NeuroNews’ top 10 most popular stories of May 2022


A myriad of potentially groundbreaking clinical trials were in focus on NeuroNews throughout the month of May. A novel device in pain management, a new frontier in the treatment of basilar artery occlusion stroke, and a significant step forward for brain-computer interface technologies, all grabbed the headlines, while discussions surrounding hyperbaric oxygen therapy (HBOT) and gender disparities in carotid stenosis also featured prominently.

1. Medtronic announces first implant in study evaluating investigational, closed-loop neurostimulator

Medtronic has announced the first patient implant in a clinical study of its investigative, closed-loop, implantable neurostimulator. The ‘Evaluation of long-term patient experience with a Medtronic closed-loop SCS [spinal cord stimulation] system’ study is being conducted in Australia, and its objective is to characterise the efficacy of the company’s rechargeable neurostimulator for the treatment of overall pain in back and limb pain subjects.

2. ATTENTION results indicate “we have finally conquered the basilar artery” with endovascular therapy

This year’s European Stroke Organisation Conference (ESOC 2022; 4–6 May, Lyon, France) saw results from ATTENTION—a multicentre randomised controlled trial (RCT) evaluating the benefit of endovascular therapy (EVT) in basilar artery occlusion (BAO) stroke patients—presented for the first time.

3. FDA approves launch of “largest clinical trial to date” for tDCS depression treatment

Flow Neuroscience, which claims to be the creator of Europe’s first medically approved brain stimulation device to treat depression at home, has received full US Food and Drug Administration (FDA) investigational device exemption (IDE) to launch a US pivotal trial using its self-managed transcranial direct current stimulation (tDCS) headset in the treatment of major depressive disorder.

4. “Largest ever” study on traumatic brain injury highlights global inequality in causes and treatment

Neurosurgery experts from the University of Cambridge (Cambridge, UK) have led what is claimed to be the largest ever study examining the surgical management of traumatic brain injury, highlighting regional inequalities in both major causes and treatment of such injuries.

5. Treating chronic-stage stroke with hyperbaric oxygen therapy

Mohammed Elamir (The Villages, USA) and Amir Hadanny (Be’er Ya’akov, Israel) mark this year’s Stroke Awareness Month by discussing HBOT—an emerging approach that they believe could break new ground in post-stroke recovery.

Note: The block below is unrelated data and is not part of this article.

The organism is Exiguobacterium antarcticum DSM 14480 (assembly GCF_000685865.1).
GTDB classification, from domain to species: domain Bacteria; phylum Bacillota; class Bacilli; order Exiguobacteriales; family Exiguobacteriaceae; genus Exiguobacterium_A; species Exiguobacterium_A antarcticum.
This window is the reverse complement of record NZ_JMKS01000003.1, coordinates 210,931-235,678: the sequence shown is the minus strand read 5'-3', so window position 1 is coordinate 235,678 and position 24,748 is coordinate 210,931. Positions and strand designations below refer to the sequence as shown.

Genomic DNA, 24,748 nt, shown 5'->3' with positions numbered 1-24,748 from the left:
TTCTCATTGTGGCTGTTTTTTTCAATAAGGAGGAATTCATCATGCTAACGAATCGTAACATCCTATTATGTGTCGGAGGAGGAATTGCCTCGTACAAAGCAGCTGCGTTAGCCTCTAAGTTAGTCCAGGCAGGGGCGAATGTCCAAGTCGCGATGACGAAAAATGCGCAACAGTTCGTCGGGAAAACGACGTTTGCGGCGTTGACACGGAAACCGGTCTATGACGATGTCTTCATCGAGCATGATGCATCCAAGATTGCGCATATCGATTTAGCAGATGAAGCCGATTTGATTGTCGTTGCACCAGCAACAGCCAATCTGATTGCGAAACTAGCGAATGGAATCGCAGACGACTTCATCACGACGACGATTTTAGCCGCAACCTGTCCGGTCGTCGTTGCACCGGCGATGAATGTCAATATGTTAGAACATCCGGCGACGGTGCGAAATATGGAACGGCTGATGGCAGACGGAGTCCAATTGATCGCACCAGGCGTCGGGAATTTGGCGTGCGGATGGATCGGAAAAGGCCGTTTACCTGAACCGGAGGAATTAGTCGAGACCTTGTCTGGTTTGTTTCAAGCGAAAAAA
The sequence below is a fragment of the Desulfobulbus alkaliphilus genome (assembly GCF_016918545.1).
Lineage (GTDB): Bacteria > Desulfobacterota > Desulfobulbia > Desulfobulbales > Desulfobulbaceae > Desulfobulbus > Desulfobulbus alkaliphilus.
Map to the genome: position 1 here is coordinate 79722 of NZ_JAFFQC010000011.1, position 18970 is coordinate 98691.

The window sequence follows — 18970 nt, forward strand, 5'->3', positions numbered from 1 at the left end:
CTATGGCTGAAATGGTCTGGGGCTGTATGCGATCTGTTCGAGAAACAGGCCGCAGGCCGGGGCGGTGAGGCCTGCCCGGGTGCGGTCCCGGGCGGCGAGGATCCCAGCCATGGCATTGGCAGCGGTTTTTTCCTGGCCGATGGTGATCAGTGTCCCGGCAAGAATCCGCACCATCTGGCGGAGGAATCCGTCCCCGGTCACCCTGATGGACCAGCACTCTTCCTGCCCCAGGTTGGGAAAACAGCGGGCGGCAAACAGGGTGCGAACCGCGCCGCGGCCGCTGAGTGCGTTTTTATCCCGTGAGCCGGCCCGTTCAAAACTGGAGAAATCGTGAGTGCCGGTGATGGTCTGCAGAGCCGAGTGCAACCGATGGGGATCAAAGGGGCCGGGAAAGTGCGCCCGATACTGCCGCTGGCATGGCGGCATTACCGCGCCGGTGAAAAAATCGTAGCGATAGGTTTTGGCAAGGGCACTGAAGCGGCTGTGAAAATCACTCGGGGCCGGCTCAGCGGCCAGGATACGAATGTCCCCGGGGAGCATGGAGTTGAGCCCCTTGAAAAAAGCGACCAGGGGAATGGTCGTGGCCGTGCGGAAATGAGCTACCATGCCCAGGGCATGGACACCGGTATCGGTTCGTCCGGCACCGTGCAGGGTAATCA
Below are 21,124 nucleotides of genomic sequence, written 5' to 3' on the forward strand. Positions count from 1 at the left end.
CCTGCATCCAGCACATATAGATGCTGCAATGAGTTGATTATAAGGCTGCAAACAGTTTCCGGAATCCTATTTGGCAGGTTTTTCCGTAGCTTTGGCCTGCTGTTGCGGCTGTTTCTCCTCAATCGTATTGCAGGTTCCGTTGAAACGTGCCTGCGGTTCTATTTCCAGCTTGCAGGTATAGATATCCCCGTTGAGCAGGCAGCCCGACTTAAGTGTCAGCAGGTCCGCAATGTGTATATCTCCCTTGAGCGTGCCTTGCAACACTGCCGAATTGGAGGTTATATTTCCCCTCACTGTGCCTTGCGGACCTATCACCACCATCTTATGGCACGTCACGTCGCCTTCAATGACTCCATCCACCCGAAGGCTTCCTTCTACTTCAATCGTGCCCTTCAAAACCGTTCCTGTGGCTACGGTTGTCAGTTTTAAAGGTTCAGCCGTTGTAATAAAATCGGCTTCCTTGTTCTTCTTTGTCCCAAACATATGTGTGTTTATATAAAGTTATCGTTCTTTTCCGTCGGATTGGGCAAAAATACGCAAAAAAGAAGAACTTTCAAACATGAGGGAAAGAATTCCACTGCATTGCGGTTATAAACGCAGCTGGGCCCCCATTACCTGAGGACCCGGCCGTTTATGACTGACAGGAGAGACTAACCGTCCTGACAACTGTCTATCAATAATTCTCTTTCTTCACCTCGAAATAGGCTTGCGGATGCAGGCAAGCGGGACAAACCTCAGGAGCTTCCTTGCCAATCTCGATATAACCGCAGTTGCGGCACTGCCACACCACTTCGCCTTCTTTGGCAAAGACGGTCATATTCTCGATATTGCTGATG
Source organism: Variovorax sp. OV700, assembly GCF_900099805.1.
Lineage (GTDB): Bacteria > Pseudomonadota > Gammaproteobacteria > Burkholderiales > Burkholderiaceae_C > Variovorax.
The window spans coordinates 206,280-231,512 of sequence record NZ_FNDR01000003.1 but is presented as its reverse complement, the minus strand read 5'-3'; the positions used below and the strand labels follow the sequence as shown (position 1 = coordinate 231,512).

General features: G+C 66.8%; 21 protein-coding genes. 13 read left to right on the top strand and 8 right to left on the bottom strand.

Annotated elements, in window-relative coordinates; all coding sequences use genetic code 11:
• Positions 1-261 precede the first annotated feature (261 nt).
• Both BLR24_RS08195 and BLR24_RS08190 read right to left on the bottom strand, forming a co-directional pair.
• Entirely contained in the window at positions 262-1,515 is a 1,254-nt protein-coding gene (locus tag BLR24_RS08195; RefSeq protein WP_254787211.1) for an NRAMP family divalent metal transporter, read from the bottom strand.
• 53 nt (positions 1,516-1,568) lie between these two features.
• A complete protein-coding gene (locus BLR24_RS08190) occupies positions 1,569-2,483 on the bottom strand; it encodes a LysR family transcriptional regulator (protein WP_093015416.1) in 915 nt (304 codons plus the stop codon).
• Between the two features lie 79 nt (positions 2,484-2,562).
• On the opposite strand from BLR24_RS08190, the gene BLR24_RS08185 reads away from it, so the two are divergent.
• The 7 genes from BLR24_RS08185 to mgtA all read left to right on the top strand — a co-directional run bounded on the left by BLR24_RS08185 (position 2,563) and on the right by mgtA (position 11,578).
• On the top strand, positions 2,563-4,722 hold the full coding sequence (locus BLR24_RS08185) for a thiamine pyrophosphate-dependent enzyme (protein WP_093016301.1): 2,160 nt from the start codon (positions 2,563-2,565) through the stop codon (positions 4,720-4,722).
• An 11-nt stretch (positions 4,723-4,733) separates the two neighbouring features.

6. Silk Road Medical announces FDA approval of expanded indications for the Enroute transcarotid stent system

Silk Road Medical recently announced that the US Food and Drug Administration (FDA) approved expanded indications for the company’s Enroute stent to include patients at standard risk for adverse events from carotid endarterectomy (CEA).

7. Millimetric implant offers promising alternative to opioids or surgery in pain management

Using a one-millimetre-sized wireless implant to stimulate peripheral nerves from within blood vessels has the potential to treat neuropathic pain that is resistant to traditional medical therapy, according to a team of multi-institutional researchers led by Sunil Sheth (University of Texas Health [UTHealth] Houston, Houston, USA).

8. Synchron enrols first patient in US COMMAND study of endovascular brain-computer interface

Synchron has announced enrolment of the first patient in the US COMMAND clinical trial for patients with severe paralysis at Mount Sinai Hospital in New York, USA.

9. Study findings encourage direct EVT approaches over bridging thrombolysis in select stroke patients

A retrospective study involving more than 200 patients has indicated that ‘bridging thrombolysis’ may not be associated with improved functional outcomes in stroke patients who achieve complete recanalisation—as compared to treatment with endovascular therapy (EVT) alone.

10. Carotid stenosis in women: Should the approach differ?

The existing evidence on whether women with carotid stenosis experience inferior treatment outcomes compared to men is mixed—and this uncertainty is reflected in the current clinical guidelines. Seemant Chaturvedi (Baltimore, USA) assesses this evidence and outlines how it may impact treatment approaches.


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